FARMERS say the multi-tier pricing of inputs is eroding their earnings and purchasing power, thereby putting farming in disarray.
BY FIDELITY MHLANGA
There is a four-tier pricing in the market — dollar, bond note, swipe and real time gross settlement system (RTGS).
The concern by farmers comes when the country received heavy rains on Monday signalling the beginning of the 2017/18 agricultural season.
This prompted farmers to look for additional inputs as they prepare for the season.
Zimbabwe Tobacco Association chief executive Rodney Ambrose told NewsDay that a multi-tier pricing system on inputs has increased the cost of production for farmers.
“Other issues facing farmers include currency anomalies of the dollar versus bond note, differential pricing of inputs in dollar and RTGS and increase in bond/RTGS cost of production versus static dollar price and export incentive,” he said.
Tobacco farmers’ unions are pushing for a review of the tobacco incentive, with the move prompted by the fact that the sector is one of the biggest earners of foreign currency in the country.
In addition, Ambrose said tobacco farmers were also incensed that prices of imported inputs had increased from 30% to 70%, contractors securing volume through grower debt at a time volumes over auction floors were declining.
“Contractors interest rates remain high along with too short capital expenditure repayment periods.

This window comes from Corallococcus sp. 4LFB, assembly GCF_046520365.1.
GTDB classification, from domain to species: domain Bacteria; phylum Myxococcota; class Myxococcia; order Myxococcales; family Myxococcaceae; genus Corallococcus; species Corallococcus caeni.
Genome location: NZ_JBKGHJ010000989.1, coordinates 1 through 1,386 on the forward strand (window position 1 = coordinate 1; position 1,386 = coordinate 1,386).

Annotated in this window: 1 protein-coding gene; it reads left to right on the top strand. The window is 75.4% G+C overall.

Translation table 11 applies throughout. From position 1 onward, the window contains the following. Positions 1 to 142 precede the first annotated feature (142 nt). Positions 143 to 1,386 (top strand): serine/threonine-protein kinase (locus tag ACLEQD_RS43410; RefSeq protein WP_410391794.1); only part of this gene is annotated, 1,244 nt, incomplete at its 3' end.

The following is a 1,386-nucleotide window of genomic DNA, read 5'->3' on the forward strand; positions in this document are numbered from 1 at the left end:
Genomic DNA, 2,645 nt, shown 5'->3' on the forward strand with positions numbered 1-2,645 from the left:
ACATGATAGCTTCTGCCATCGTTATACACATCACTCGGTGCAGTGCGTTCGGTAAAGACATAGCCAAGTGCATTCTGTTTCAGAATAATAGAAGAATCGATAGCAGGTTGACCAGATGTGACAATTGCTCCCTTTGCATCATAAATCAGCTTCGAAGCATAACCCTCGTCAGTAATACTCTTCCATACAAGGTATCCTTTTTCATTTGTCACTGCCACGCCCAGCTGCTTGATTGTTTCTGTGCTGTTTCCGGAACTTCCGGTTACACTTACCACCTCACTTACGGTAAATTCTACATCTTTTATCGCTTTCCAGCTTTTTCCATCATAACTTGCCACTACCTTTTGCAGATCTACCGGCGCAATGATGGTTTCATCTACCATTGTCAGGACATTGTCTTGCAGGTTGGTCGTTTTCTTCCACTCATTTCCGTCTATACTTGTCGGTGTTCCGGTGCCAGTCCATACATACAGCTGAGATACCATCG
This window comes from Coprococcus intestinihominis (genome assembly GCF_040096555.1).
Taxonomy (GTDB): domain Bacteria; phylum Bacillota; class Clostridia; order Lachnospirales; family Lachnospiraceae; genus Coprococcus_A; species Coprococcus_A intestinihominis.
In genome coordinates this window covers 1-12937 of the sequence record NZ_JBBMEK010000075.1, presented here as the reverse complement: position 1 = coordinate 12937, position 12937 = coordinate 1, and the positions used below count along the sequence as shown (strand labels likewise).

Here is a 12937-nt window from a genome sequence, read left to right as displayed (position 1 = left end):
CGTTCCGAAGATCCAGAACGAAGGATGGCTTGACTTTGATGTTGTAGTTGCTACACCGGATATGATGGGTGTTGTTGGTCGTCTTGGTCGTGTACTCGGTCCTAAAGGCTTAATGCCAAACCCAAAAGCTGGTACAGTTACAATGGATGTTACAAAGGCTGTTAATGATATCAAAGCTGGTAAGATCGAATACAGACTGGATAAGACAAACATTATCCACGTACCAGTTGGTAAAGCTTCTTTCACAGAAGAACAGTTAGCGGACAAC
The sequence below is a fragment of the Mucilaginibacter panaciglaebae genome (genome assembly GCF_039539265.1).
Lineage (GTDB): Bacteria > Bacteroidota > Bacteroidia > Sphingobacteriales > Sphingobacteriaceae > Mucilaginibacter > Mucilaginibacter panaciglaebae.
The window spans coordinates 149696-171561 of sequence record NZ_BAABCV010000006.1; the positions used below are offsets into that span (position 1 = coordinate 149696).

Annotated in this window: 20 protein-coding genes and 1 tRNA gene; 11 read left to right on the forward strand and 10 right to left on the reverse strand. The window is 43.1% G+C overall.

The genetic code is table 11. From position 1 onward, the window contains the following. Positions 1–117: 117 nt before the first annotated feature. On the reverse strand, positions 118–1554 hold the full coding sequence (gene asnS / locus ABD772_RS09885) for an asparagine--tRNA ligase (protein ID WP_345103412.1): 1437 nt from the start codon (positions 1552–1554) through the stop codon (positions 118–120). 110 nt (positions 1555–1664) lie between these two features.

Compliancy and traceability of tobacco comes with a cost to farmers, which is not being rewarded. Dollar average grower prices are not expected to increase,” he said.
Federation for Farmers’ Union chairperson Wonder Chabikwa said it was a travesty of justice that farmers, who were paid through RTGS, were now being fleeced through inputs price distortions.
“We are actually in trouble, normally as farmers we budget our money before the beginning of the season. But now we are at the implementation stage and the prices being offered at the moment are not the ones we anticipated,” he said.
“As you are aware, maize farmers who delivered their grain to the Grain Marketing Board were paid through RTGS, but farm implement shops are now giving different prices for bond, dollar and RTGS. This is putting us in serious trouble.”
Chabikwa said with the country being an agro-based economy the prevailing environment required government’s intervention to rescue the sector from collapse.
“These price distortions are affecting us on things like farm implement spares, seeds, fertilisers and chemicals. What is worrisome is that even those products, which are not imported, are being priced in dollars. Our plea is for government to stabilise the situation,” he said.